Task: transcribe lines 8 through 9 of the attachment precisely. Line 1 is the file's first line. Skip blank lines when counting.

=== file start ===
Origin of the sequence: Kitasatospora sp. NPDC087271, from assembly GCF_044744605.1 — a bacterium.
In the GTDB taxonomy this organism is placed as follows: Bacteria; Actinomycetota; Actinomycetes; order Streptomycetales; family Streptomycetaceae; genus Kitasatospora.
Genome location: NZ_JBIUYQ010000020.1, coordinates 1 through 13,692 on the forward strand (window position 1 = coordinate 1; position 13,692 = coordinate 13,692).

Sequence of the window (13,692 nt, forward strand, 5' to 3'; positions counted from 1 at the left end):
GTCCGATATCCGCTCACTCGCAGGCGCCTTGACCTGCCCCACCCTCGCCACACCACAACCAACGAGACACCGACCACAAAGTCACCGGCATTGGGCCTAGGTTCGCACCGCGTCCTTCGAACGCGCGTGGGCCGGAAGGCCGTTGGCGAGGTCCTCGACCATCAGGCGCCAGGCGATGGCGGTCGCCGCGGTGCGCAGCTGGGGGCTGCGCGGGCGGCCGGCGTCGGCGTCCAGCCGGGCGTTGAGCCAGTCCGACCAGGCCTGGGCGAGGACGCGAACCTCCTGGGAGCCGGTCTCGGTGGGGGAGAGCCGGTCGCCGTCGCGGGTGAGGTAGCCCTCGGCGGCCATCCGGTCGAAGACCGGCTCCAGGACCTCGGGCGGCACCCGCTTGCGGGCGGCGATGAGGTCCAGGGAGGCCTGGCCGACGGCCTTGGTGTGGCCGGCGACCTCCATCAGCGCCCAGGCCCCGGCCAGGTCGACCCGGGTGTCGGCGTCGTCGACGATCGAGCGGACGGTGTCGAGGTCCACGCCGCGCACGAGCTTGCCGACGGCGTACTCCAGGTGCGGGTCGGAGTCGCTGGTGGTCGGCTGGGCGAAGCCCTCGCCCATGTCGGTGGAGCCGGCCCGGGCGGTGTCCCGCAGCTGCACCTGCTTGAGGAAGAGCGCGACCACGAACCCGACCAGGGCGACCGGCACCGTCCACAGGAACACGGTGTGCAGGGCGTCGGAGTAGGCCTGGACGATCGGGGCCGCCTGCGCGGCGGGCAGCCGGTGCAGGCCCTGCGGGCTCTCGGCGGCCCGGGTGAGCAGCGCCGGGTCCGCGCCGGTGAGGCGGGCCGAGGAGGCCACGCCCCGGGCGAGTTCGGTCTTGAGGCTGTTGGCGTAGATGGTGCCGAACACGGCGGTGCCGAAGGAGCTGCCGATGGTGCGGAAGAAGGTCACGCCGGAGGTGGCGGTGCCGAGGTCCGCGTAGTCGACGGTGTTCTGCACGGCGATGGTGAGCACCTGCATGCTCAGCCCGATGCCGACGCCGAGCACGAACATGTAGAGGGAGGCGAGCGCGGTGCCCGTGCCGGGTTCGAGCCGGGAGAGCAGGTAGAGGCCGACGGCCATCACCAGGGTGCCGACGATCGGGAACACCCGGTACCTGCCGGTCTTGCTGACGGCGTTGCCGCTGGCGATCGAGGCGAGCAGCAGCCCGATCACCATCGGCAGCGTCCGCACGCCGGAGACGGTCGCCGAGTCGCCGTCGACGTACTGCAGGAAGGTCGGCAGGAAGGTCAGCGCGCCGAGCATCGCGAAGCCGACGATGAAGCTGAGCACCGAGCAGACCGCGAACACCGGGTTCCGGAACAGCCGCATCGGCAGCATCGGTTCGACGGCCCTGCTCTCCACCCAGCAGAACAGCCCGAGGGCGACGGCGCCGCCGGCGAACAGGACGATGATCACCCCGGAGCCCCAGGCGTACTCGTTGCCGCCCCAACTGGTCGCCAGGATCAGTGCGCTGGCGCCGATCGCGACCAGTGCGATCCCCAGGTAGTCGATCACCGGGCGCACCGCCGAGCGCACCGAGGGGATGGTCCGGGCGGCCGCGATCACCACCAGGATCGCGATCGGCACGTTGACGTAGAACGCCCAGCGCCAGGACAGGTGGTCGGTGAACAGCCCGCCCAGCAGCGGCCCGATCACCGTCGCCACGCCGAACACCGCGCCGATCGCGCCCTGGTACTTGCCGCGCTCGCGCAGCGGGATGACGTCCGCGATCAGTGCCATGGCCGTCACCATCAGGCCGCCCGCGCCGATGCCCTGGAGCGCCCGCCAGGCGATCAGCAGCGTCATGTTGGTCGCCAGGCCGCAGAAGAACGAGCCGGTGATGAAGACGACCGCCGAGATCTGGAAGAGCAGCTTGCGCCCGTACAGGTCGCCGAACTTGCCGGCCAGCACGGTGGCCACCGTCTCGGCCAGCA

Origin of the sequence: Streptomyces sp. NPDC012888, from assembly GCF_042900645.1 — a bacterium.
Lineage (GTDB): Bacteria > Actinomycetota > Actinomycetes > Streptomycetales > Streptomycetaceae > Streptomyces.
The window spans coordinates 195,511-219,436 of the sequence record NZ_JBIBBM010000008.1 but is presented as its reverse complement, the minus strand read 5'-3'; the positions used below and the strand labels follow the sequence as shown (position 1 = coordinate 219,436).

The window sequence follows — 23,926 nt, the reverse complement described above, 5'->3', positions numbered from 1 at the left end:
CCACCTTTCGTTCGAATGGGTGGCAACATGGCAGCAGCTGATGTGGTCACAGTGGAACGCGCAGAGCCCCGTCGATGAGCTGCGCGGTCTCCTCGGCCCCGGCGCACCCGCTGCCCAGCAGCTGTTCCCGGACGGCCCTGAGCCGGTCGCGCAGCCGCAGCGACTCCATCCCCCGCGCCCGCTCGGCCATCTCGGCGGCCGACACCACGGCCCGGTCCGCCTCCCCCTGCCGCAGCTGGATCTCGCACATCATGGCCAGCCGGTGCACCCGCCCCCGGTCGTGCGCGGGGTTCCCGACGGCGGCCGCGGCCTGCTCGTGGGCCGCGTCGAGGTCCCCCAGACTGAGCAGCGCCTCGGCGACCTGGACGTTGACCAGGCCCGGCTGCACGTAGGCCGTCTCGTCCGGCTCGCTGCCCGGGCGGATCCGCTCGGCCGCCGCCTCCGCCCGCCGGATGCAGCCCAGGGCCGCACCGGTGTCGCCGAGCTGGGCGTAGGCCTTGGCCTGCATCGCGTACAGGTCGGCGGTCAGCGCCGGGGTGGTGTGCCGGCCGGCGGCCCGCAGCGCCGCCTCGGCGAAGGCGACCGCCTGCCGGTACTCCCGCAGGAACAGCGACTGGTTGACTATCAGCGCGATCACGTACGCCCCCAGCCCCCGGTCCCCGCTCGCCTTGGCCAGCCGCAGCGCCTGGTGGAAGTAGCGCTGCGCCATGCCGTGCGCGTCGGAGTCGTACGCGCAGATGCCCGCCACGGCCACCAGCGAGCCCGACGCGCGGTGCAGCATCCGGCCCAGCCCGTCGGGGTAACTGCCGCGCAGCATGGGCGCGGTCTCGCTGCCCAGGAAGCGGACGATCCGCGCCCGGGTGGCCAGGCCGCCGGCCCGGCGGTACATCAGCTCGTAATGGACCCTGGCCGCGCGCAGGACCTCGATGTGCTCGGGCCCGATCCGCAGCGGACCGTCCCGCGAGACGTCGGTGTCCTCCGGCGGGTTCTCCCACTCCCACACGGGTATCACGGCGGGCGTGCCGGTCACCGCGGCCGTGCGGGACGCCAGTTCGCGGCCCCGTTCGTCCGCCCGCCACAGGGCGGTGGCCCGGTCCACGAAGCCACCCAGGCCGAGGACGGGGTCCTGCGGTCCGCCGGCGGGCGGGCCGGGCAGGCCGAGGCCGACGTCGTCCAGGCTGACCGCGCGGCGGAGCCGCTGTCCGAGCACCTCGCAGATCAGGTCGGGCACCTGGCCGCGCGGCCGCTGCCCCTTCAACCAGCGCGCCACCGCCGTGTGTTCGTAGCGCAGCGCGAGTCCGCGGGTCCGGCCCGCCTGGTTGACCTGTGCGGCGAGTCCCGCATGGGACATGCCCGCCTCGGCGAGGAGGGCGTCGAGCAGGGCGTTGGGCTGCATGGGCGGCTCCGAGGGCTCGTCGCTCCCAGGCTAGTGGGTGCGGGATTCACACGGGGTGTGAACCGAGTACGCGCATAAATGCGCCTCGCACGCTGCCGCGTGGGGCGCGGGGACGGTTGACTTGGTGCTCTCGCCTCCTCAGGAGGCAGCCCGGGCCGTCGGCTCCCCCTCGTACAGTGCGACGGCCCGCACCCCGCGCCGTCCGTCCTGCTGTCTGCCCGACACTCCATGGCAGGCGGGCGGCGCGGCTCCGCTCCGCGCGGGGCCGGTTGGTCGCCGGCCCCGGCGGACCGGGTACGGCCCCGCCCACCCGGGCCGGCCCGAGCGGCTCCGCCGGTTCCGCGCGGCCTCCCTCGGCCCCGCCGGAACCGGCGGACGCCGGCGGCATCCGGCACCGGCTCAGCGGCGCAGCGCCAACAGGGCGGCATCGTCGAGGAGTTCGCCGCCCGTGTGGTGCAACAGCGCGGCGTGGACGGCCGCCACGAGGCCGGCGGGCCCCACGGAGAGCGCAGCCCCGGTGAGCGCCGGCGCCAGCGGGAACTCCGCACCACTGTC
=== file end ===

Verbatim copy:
The window spans coordinates 195,511-219,436 of the sequence record NZ_JBIBBM010000008.1 but is presented as its reverse complement, the minus strand read 5'-3'; the positions used below and the strand labels follow the sequence as shown (position 1 = coordinate 219,436).

The window sequence follows — 23,926 nt, the reverse complement described above, 5'->3', positions numbered from 1 at the left end: